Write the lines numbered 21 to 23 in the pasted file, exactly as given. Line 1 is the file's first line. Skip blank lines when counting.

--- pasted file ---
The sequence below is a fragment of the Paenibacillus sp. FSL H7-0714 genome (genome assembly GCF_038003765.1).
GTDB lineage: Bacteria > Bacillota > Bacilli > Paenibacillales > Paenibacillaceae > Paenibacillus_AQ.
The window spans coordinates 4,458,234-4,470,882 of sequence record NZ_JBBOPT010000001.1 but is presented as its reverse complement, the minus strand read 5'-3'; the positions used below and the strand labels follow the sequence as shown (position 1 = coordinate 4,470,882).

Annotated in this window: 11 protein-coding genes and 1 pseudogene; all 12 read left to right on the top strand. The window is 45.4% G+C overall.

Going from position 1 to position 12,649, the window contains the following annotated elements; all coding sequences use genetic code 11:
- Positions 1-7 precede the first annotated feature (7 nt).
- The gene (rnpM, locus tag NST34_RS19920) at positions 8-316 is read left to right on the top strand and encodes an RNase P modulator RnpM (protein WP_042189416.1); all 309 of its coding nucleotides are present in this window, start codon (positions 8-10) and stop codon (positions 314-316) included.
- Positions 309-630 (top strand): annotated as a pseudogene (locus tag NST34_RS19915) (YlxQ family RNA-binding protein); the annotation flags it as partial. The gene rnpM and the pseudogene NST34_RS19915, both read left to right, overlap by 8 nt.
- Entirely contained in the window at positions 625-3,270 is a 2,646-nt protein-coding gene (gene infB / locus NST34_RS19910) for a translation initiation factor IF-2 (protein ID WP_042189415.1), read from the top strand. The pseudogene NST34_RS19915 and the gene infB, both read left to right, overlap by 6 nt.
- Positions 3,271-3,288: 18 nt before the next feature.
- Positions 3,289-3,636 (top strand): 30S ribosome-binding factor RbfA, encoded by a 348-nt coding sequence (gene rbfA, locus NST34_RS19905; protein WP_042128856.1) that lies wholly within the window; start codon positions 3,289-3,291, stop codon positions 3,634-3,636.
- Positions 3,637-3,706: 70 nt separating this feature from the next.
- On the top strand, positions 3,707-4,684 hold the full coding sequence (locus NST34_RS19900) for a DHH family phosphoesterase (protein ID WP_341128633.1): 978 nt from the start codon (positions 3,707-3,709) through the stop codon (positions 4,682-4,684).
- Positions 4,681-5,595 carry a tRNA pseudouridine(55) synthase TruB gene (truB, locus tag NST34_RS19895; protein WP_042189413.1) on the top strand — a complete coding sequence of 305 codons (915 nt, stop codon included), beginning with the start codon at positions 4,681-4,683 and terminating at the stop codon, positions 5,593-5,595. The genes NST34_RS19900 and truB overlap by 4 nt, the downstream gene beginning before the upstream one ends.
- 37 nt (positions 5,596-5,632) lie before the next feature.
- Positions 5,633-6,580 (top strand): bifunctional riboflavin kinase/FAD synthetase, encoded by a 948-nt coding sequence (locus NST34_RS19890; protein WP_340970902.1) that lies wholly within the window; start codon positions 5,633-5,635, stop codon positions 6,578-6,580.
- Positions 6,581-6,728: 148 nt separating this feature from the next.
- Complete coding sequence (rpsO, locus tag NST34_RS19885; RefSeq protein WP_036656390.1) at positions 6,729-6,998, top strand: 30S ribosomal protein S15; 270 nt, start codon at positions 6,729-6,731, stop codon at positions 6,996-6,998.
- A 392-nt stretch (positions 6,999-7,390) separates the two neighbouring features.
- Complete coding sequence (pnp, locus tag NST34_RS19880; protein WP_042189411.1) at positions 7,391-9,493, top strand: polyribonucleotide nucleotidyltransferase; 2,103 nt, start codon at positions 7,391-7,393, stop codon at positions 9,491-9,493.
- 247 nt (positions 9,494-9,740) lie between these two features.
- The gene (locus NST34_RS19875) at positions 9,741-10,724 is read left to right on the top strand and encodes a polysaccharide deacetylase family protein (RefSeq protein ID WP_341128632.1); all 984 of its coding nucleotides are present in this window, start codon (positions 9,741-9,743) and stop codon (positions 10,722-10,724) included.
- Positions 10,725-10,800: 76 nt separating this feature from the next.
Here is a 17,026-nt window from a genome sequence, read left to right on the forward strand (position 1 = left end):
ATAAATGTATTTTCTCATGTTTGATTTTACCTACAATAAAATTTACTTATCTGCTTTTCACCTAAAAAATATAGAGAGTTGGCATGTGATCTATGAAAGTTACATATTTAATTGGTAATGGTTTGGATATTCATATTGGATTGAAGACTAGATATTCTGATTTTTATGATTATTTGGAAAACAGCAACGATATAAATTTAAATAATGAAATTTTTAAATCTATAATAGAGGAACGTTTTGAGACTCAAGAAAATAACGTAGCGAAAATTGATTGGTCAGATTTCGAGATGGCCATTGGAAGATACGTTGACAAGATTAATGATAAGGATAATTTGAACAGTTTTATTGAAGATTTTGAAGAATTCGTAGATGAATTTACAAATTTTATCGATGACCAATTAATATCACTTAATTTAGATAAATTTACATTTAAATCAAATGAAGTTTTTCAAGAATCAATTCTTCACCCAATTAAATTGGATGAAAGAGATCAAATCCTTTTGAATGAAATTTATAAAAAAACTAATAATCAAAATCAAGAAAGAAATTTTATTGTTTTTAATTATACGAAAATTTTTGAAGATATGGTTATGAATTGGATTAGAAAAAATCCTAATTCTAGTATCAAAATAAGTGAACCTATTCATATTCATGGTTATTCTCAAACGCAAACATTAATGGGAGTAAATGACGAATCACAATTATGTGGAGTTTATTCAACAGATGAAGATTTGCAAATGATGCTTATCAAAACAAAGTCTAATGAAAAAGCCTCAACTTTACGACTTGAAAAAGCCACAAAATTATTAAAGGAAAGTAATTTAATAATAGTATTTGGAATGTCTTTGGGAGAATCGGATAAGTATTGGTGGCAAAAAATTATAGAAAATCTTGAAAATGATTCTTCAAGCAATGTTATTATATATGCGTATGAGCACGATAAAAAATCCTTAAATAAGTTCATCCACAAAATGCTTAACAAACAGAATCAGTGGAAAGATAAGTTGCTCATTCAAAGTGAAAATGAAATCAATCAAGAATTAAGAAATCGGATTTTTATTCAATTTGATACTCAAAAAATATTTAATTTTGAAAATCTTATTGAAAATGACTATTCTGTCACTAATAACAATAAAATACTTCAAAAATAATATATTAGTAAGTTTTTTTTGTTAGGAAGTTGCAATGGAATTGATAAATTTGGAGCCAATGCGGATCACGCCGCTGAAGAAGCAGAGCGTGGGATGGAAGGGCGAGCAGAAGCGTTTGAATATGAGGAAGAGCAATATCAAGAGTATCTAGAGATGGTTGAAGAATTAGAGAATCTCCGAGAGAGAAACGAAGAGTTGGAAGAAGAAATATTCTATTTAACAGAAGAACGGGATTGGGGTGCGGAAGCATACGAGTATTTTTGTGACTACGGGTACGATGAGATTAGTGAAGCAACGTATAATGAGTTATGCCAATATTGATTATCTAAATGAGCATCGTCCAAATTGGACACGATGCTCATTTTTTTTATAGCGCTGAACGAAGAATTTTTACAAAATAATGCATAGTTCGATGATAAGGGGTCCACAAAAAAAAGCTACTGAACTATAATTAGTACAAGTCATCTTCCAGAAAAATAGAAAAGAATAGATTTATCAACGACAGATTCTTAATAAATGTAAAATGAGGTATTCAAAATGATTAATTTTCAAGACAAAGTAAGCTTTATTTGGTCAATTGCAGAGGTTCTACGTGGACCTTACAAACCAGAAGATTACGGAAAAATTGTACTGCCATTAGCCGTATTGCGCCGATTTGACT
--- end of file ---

- 247 nt (positions 9,494-9,740) lie between these two features.
- The gene (locus NST34_RS19875) at positions 9,741-10,724 is read left to right on the top strand and encodes a polysaccharide deacetylase family protein (RefSeq protein ID WP_341128632.1); all 984 of its coding nucleotides are present in this window, start codon (positions 9,741-9,743) and stop codon (positions 10,722-10,724) included.
- Positions 10,725-10,800: 76 nt separating this feature from the next.